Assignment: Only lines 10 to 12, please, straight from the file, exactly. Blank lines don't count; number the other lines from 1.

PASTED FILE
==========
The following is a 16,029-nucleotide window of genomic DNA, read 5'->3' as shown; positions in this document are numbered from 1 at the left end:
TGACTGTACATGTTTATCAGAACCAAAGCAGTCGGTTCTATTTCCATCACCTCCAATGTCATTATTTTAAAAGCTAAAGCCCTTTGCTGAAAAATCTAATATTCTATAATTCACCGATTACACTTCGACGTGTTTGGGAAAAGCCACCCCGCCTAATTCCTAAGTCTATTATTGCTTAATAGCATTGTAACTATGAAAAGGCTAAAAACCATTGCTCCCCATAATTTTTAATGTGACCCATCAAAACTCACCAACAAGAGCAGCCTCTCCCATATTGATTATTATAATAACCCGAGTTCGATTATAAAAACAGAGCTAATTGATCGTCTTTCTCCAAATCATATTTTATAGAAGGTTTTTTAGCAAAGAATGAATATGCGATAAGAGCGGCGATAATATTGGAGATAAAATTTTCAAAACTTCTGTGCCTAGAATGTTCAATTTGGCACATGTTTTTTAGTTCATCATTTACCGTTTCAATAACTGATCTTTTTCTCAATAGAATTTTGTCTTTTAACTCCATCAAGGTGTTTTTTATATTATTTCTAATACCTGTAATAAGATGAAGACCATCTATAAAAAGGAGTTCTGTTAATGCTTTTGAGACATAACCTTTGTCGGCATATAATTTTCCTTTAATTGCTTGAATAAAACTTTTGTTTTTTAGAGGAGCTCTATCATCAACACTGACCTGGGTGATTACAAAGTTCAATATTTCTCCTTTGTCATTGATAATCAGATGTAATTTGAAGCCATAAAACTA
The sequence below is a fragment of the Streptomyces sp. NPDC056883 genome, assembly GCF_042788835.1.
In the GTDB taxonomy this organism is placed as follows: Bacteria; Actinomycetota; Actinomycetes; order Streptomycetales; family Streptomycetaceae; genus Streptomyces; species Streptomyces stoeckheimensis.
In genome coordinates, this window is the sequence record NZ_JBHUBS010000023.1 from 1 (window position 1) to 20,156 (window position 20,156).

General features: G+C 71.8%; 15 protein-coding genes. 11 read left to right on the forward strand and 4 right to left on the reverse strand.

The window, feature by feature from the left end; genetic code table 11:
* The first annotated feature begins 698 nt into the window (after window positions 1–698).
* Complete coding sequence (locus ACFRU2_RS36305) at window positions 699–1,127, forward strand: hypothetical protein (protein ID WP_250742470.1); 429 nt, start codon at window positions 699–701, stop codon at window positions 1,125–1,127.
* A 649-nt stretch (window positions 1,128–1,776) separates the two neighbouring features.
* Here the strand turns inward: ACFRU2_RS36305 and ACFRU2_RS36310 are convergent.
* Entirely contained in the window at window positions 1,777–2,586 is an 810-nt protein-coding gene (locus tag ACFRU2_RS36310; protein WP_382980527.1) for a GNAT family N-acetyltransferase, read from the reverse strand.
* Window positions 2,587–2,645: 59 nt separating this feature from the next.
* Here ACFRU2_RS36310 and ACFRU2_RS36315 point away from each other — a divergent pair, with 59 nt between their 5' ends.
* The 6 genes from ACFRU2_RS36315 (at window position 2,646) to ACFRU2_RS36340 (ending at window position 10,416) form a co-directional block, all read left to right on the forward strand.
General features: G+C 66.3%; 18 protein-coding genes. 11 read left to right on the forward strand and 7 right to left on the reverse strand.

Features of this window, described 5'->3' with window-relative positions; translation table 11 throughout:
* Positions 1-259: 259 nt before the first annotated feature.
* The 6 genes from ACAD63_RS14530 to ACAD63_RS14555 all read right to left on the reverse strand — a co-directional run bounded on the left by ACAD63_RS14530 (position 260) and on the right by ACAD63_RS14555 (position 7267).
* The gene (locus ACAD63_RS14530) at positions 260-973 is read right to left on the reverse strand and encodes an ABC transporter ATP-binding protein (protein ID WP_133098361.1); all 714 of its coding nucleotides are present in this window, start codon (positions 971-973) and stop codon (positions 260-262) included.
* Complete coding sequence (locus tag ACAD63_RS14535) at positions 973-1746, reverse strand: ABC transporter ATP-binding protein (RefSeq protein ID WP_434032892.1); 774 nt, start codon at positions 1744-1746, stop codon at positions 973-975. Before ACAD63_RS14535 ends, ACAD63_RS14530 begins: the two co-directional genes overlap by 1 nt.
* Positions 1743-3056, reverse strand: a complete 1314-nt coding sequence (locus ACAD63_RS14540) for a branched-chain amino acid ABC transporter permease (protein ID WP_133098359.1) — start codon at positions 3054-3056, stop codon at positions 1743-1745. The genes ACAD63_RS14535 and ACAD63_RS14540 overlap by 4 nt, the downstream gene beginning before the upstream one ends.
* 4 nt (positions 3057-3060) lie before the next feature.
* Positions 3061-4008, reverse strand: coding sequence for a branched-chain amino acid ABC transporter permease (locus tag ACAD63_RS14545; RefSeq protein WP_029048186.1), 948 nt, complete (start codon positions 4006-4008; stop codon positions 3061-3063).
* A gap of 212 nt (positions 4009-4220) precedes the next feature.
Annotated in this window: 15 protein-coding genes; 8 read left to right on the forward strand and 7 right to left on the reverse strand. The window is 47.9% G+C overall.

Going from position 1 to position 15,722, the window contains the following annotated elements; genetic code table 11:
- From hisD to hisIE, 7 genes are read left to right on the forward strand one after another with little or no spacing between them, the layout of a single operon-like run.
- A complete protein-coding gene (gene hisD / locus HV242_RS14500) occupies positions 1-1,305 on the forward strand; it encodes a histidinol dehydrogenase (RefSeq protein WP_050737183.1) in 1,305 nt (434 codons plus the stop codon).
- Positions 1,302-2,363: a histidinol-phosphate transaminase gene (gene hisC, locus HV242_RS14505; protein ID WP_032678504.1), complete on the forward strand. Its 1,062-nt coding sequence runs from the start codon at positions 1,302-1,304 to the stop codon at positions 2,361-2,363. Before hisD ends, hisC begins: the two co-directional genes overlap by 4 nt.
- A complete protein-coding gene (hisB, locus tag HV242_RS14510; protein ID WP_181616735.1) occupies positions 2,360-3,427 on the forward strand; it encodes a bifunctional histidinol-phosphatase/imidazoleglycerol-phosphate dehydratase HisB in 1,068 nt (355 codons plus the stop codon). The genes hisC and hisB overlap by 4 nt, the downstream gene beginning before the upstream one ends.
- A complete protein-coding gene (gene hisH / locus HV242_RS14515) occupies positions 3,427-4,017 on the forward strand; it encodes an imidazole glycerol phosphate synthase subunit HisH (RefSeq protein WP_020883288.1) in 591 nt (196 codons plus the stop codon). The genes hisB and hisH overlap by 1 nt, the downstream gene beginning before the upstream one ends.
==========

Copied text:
* A 649-nt stretch (window positions 1,128–1,776) separates the two neighbouring features.
* Here the strand turns inward: ACFRU2_RS36305 and ACFRU2_RS36310 are convergent.
* Entirely contained in the window at window positions 1,777–2,586 is an 810-nt protein-coding gene (locus tag ACFRU2_RS36310; protein WP_382980527.1) for a GNAT family N-acetyltransferase, read from the reverse strand.